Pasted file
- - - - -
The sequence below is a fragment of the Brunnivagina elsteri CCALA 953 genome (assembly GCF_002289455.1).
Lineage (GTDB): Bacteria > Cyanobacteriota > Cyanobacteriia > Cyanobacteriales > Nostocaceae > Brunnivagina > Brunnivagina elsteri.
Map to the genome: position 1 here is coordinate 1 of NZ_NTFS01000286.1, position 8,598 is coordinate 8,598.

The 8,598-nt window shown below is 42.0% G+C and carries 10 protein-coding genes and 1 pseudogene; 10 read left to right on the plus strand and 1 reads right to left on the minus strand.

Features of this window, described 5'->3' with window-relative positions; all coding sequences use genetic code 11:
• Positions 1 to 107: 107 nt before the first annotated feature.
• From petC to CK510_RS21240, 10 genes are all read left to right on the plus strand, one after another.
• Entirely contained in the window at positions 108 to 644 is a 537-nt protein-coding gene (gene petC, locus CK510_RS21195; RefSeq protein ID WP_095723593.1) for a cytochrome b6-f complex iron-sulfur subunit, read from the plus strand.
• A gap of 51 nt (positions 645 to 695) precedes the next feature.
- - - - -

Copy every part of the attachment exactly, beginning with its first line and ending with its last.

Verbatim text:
The sequence below is a fragment of the Brunnivagina elsteri CCALA 953 genome (assembly GCF_002289455.1).
Lineage (GTDB): Bacteria > Cyanobacteriota > Cyanobacteriia > Cyanobacteriales > Nostocaceae > Brunnivagina > Brunnivagina elsteri.
Map to the genome: position 1 here is coordinate 1 of NZ_NTFS01000286.1, position 8,598 is coordinate 8,598.

The 8,598-nt window shown below is 42.0% G+C and carries 10 protein-coding genes and 1 pseudogene; 10 read left to right on the plus strand and 1 reads right to left on the minus strand.

Features of this window, described 5'->3' with window-relative positions; all coding sequences use genetic code 11:
• Positions 1 to 107: 107 nt before the first annotated feature.
• From petC to CK510_RS21240, 10 genes are all read left to right on the plus strand, one after another.
• Entirely contained in the window at positions 108 to 644 is a 537-nt protein-coding gene (gene petC, locus CK510_RS21195; RefSeq protein ID WP_095723593.1) for a cytochrome b6-f complex iron-sulfur subunit, read from the plus strand.
• A gap of 51 nt (positions 645 to 695) precedes the next feature.